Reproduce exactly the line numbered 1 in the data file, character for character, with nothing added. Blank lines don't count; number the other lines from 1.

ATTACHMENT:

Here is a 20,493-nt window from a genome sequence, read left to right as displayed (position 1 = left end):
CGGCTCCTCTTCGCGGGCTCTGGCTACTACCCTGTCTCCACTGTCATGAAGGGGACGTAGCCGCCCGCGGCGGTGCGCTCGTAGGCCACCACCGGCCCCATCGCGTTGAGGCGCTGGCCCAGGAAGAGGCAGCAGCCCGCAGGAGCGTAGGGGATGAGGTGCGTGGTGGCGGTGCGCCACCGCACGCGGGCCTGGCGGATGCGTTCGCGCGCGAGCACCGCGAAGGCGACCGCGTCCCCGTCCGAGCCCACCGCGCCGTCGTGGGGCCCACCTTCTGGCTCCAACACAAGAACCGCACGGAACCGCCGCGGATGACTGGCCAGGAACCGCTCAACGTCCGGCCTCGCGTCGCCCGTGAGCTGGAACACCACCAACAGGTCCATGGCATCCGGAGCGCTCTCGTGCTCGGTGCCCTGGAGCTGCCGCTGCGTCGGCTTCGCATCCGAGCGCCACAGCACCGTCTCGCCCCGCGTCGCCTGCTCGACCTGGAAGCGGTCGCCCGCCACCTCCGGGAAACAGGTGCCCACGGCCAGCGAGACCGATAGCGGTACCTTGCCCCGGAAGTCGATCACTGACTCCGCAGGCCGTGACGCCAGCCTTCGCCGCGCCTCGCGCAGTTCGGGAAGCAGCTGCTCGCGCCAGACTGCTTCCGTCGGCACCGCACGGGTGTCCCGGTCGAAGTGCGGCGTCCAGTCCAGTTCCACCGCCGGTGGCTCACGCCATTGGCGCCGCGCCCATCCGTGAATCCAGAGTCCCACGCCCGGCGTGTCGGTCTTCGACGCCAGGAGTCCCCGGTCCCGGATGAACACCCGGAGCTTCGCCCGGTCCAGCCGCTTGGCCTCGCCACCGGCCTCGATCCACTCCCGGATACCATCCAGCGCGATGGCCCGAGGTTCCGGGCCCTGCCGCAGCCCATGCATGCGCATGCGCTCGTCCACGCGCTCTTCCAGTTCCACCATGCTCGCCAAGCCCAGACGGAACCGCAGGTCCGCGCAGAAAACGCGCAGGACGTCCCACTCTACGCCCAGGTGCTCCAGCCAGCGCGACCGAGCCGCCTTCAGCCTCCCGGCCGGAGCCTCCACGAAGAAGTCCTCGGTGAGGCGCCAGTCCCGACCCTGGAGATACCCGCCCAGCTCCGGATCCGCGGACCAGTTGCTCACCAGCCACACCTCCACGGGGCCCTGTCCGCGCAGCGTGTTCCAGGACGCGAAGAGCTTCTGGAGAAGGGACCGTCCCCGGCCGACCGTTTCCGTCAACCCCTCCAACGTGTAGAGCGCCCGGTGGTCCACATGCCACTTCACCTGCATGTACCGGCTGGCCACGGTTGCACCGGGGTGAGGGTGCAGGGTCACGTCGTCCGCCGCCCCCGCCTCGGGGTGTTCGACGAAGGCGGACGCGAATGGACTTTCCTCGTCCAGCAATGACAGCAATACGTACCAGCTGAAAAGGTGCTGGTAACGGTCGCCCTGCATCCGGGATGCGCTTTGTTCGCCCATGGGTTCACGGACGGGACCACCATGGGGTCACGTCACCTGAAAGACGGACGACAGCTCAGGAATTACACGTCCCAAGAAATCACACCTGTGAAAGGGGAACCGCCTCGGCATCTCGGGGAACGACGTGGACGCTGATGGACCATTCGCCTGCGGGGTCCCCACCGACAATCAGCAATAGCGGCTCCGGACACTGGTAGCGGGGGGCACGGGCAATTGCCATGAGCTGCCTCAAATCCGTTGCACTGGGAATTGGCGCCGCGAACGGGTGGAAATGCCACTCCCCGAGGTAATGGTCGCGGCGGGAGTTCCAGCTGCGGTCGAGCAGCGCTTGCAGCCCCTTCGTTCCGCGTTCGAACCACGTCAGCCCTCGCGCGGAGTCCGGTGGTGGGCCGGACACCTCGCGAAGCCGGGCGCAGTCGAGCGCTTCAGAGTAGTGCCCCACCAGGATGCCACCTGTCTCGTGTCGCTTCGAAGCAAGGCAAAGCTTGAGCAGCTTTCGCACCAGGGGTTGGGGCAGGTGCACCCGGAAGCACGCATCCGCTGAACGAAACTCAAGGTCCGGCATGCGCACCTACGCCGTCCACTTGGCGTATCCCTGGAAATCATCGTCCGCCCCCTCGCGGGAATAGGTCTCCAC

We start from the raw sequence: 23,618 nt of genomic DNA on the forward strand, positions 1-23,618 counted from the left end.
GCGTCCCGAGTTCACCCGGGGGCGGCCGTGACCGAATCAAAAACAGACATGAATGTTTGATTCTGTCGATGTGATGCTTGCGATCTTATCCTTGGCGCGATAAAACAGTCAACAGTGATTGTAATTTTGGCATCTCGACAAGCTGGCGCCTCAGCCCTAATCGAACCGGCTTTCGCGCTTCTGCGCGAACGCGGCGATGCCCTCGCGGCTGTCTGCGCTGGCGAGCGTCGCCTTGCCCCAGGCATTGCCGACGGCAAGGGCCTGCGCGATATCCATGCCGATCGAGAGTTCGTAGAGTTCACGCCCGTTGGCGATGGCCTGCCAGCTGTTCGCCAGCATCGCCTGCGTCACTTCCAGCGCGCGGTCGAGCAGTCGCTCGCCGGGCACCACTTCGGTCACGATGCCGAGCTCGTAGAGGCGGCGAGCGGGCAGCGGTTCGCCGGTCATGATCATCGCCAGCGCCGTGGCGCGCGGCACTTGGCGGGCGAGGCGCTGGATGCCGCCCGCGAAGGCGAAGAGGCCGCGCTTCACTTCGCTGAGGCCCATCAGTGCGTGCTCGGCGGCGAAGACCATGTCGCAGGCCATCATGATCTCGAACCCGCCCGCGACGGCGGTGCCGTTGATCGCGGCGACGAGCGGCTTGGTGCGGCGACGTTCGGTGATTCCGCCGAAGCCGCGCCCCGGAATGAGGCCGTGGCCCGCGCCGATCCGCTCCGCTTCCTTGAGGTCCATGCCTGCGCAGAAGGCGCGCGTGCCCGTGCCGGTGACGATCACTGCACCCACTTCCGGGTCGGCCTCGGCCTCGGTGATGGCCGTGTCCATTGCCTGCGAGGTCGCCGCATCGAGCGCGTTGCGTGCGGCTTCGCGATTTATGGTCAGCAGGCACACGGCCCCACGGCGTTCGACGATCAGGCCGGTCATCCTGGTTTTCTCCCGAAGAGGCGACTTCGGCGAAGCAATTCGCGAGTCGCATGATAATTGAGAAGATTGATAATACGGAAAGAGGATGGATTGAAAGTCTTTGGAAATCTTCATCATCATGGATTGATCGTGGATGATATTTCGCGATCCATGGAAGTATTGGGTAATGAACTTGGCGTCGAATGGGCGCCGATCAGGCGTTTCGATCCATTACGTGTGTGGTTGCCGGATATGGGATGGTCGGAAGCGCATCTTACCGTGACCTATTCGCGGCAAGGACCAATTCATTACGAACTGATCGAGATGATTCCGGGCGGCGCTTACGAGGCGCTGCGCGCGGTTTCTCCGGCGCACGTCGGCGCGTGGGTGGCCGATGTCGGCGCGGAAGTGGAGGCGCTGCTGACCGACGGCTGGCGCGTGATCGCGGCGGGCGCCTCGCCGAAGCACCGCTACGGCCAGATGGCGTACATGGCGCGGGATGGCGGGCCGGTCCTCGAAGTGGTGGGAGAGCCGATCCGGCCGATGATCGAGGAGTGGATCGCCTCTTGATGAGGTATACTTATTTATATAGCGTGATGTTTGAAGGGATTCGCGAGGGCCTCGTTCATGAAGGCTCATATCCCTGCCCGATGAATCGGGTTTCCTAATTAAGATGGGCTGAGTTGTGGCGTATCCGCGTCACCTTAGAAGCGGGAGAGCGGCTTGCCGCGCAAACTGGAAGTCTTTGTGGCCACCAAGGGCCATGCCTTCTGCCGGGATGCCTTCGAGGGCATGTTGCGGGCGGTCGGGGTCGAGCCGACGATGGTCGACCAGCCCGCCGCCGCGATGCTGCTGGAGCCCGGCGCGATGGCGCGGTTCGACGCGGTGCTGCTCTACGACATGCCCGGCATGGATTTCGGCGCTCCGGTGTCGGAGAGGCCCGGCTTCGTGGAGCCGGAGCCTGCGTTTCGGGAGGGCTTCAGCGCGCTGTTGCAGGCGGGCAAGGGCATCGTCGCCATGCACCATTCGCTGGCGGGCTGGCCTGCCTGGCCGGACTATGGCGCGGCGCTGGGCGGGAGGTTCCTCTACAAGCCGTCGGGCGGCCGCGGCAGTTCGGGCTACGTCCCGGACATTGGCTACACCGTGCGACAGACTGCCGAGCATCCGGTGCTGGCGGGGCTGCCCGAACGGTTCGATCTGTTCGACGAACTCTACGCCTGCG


Here is a 20,493-nt window from a genome sequence, read left to right as displayed (position 1 = left end):